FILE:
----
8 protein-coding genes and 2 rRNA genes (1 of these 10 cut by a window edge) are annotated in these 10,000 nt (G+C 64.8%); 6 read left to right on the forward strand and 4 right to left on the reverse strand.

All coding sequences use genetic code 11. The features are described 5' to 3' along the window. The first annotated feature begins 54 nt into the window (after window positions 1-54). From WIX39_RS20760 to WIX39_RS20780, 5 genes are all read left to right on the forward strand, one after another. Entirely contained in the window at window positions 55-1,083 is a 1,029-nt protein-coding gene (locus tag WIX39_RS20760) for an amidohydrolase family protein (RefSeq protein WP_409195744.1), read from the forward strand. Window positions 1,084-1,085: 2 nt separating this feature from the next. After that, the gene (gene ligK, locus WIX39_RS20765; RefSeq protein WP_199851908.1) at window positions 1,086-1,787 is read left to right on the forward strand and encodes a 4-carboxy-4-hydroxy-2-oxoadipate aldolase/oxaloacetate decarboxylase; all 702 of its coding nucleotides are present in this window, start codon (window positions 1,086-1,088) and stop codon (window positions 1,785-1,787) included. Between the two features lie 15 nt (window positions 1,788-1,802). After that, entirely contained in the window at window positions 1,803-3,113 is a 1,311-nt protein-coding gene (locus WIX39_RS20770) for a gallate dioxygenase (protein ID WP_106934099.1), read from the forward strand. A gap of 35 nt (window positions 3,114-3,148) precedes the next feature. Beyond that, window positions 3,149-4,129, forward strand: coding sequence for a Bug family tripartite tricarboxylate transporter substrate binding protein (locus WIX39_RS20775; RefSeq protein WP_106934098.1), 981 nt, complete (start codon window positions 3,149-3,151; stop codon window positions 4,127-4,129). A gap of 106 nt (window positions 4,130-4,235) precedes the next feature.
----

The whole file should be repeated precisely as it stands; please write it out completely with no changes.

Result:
8 protein-coding genes and 2 rRNA genes (1 of these 10 cut by a window edge) are annotated in these 10,000 nt (G+C 64.8%); 6 read left to right on the forward strand and 4 right to left on the reverse strand.

All coding sequences use genetic code 11. The features are described 5' to 3' along the window. The first annotated feature begins 54 nt into the window (after window positions 1-54). From WIX39_RS20760 to WIX39_RS20780, 5 genes are all read left to right on the forward strand, one after another. Entirely contained in the window at window positions 55-1,083 is a 1,029-nt protein-coding gene (locus tag WIX39_RS20760) for an amidohydrolase family protein (RefSeq protein WP_409195744.1), read from the forward strand. Window positions 1,084-1,085: 2 nt separating this feature from the next. After that, the gene (gene ligK, locus WIX39_RS20765; RefSeq protein WP_199851908.1) at window positions 1,086-1,787 is read left to right on the forward strand and encodes a 4-carboxy-4-hydroxy-2-oxoadipate aldolase/oxaloacetate decarboxylase; all 702 of its coding nucleotides are present in this window, start codon (window positions 1,086-1,088) and stop codon (window positions 1,785-1,787) included. Between the two features lie 15 nt (window positions 1,788-1,802). After that, entirely contained in the window at window positions 1,803-3,113 is a 1,311-nt protein-coding gene (locus WIX39_RS20770) for a gallate dioxygenase (protein ID WP_106934099.1), read from the forward strand. A gap of 35 nt (window positions 3,114-3,148) precedes the next feature. Beyond that, window positions 3,149-4,129, forward strand: coding sequence for a Bug family tripartite tricarboxylate transporter substrate binding protein (locus WIX39_RS20775; RefSeq protein WP_106934098.1), 981 nt, complete (start codon window positions 3,149-3,151; stop codon window positions 4,127-4,129). A gap of 106 nt (window positions 4,130-4,235) precedes the next feature.